The actual terrain is not crucial to this fantasy, but the idea of getting some brisk exercise - while wearing suitable footwear - is appealing, at least in theory. And we all know what “they” say about good intentions
I did take a bit of a stroll through the vineyards while spending the weekend at Laborie Estate; enough to gain some elevation and admire the view, and to snap some nice photographs. Then somehow, after that, there just didn’t seem to be enough time, what with all the drinking of wine and basking in the sunshine. It’s amazing how well one can fill one’s day this way.
The afternoon was simply too perfect to squander the opportunity to lie back with my eyes closed while bathing in that gentle golden glow. The oak trees outside my room were teeming with noisy birdlife and busy squirrels, so smart cookie that I am, I went up to the pool area and nicked the long cushion off one of the loungers. This I laid on the small stone-paved stoep outside my room, placed my glass of wine close at hand, and just let go and relaxed while nature did its thing all around me.
Walking around the estate does bring its own rewards as it rises gently into the foothills of Paarl Mountain.
If I was a more dedicated hiker or climber, I could have ascended Paarl Rock. Apparently even children can do it. Also up there is the upward-jutting finger of the Taal Monument or Afrikaans Language Monument, which was erected in 1975 to commemorate the semi-centenary of Afrikaans as an official language. Whatever your feelings about the language itself, it’s an impressive structure, the views are indeed spectacular, and events like full moon picnics and music concerts are often held on its lawns.
Back at Laborie Estate, I was figuring out some other facts to do with wine. The Laborie label is owned by KWV and is now separate from the estate, although the grapes in the bottles still come from this working farm. Taillefert Wines is the official range of Laborie Estate, and takes its name from the French Huguenot Isaac Taillefert who was granted the farm in 1691.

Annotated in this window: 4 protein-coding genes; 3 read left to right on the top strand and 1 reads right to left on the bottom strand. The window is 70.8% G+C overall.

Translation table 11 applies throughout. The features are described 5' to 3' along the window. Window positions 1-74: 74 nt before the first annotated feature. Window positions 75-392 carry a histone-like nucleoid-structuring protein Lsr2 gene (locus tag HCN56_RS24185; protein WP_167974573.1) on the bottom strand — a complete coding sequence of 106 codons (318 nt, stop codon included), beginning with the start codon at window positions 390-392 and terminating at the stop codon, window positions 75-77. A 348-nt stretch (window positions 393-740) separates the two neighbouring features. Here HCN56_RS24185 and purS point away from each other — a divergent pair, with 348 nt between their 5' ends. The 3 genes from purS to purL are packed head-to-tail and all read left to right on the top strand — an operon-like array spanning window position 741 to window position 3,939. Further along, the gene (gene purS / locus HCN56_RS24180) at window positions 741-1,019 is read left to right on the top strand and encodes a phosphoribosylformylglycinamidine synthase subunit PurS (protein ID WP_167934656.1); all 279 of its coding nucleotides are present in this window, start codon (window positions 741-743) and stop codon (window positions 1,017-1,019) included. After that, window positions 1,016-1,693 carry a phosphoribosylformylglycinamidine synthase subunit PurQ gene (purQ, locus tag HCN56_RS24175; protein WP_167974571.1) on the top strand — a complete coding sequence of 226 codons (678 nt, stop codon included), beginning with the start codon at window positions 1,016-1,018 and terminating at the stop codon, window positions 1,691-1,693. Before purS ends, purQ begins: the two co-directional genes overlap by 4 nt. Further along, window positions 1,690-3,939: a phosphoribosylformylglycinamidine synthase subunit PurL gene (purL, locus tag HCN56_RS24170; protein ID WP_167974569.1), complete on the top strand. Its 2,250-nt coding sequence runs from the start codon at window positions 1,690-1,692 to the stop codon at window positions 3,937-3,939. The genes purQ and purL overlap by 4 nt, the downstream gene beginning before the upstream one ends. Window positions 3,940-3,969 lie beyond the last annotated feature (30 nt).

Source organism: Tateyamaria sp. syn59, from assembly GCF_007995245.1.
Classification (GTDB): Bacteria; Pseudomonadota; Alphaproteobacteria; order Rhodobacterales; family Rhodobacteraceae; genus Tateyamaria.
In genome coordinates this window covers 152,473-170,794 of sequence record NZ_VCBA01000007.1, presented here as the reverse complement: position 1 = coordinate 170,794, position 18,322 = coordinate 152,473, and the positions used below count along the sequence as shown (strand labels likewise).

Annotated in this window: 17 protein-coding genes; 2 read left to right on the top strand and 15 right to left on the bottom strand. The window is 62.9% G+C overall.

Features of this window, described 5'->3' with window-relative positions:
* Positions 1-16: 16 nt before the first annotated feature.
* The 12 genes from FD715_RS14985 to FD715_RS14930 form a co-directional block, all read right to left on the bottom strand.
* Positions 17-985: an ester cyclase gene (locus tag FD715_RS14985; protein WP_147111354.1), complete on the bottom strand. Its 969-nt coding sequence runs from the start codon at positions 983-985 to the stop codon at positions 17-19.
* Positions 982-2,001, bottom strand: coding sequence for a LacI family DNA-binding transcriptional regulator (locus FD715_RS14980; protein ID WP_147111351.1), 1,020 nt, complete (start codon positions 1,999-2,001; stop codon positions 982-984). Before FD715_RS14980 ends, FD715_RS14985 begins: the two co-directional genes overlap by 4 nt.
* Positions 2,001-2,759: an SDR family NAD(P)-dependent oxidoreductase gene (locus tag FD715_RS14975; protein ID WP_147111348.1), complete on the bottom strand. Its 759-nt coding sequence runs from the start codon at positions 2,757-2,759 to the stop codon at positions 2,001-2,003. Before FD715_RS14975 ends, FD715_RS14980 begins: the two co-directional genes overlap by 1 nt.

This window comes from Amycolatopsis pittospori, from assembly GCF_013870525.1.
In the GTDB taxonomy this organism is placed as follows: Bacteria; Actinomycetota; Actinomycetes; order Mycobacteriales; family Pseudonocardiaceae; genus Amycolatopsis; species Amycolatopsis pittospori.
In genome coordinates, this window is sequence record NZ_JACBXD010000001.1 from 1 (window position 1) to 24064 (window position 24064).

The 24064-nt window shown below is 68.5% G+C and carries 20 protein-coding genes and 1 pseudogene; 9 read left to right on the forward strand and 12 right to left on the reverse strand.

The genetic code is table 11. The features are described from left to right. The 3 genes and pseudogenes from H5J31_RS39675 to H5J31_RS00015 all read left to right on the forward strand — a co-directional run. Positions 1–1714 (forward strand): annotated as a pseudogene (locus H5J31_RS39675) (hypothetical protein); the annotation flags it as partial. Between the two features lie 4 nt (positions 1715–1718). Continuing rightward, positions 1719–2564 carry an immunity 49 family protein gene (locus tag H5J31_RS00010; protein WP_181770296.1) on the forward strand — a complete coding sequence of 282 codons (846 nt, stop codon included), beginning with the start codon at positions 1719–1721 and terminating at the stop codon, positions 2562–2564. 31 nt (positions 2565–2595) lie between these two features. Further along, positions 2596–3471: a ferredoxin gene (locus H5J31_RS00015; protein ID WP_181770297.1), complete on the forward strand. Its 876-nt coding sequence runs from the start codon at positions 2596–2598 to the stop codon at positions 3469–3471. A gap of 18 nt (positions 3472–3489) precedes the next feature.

The range consists of Crémant De Taillefert Brut (MCC), Pinot Noir and Chardonnay, which can be tasted (included in your stay and also open to the public) Wednesdays to Sundays and bought at the Manor House. A carefully curated list of award-winning wines by Cape Wine Merchants is also available for tasting.
There are two restaurants on the estate - Pearl Rock Terrace (Paarl is Afrikaans for “pearl”) and Cucina di Giovanni. It was at the latter where I hung out as the Terrace was closed for renovations when I visited last month. It reopened at the beginning of August. Giovanni’s is very family-friendly, with grass for the children to run around, and playground equipment.
For us adults, al fresco dining and wine-drinking is the order of the day (and night). We began with more than one and less than four bottles of pink bubbly, which flowed seamlessly into a recommended dinner of oxtail (with a suitable glass of red) which was delicious.
The next evening, I was back with a hankering for calamari, which was equally good, and the service made me feel extra special. Those guys are such charmers
Breakfast is served in the Manor House at a long communal table, or - if like me you are not a sociable morning person - outside on the stoep, where you can soak up more of that glorious sunshine with your coffee.
All these feeding locations are conveniently close to the row of cottage-style accommodation: seven luxury double rooms and one deluxe suite, all furnished in a Cape French style.
The wi-fi is good, and the selection of DStv channels excellent. I was particularly delighted by the inclusion of electric blankets; there are some things without which life can be very challenging (First World problems).